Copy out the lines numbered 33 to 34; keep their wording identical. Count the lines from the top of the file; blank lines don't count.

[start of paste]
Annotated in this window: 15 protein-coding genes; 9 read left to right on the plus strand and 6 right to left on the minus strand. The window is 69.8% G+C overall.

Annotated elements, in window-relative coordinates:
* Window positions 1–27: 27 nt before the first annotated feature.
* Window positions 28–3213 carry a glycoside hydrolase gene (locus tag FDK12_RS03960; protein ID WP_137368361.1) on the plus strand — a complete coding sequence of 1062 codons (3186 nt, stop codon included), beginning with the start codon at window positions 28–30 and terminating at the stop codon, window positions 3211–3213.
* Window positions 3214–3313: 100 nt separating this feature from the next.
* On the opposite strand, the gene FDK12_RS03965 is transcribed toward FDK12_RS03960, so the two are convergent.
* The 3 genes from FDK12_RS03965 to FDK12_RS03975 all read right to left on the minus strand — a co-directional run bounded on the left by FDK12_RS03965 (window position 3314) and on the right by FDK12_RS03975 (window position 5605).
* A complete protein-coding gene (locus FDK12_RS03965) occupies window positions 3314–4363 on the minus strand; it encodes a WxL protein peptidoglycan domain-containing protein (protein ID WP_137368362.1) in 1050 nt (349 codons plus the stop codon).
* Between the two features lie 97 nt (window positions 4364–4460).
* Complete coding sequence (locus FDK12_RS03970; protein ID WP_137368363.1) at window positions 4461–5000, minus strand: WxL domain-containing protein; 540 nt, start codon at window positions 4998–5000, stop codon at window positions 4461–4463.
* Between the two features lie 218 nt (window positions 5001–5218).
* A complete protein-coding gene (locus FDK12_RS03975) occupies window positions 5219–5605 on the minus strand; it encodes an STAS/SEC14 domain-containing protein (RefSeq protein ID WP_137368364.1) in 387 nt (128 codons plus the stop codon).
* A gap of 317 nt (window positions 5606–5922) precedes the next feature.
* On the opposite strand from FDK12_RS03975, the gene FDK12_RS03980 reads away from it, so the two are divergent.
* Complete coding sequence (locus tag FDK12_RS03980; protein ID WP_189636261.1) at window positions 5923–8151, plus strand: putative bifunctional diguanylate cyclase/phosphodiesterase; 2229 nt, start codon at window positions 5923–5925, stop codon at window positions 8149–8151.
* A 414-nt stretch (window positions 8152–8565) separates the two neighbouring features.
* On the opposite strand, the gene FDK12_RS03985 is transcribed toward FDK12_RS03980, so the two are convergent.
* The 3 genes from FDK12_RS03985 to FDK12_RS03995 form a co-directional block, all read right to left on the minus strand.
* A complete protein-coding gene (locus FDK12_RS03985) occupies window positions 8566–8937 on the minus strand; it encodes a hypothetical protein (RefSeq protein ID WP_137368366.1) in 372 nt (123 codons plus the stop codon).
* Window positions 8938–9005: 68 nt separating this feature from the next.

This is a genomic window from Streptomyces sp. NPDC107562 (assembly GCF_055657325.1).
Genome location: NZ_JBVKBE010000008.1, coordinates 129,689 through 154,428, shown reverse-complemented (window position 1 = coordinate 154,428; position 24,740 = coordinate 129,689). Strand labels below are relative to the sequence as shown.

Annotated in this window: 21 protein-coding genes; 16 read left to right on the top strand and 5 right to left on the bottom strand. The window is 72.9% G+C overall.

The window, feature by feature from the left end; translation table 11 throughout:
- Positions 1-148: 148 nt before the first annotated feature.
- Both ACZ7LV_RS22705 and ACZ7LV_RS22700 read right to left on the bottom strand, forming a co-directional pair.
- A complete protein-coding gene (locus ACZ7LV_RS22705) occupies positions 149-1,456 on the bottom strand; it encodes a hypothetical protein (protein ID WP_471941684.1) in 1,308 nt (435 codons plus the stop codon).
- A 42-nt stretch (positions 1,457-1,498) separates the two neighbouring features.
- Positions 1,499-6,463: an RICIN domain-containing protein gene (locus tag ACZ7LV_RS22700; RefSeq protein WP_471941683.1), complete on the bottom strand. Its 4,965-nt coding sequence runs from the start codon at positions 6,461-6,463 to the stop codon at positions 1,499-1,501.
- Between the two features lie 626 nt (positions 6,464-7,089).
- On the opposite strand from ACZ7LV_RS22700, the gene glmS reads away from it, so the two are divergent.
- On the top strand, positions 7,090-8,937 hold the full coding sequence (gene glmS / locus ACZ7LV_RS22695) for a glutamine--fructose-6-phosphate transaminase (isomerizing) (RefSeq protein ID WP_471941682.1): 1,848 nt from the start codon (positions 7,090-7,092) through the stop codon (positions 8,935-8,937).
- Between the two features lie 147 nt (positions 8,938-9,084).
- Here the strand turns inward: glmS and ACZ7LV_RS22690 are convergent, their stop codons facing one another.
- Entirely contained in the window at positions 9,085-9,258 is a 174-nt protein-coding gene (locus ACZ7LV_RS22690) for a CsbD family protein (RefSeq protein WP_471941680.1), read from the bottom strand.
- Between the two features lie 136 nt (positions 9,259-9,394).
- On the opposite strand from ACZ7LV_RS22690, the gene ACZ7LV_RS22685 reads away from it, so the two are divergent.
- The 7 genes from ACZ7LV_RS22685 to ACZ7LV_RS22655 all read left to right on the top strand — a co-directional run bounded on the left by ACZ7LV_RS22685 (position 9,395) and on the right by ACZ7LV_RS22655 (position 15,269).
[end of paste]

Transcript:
- Between the two features lie 147 nt (positions 8,938-9,084).
- Here the strand turns inward: glmS and ACZ7LV_RS22690 are convergent, their stop codons facing one another.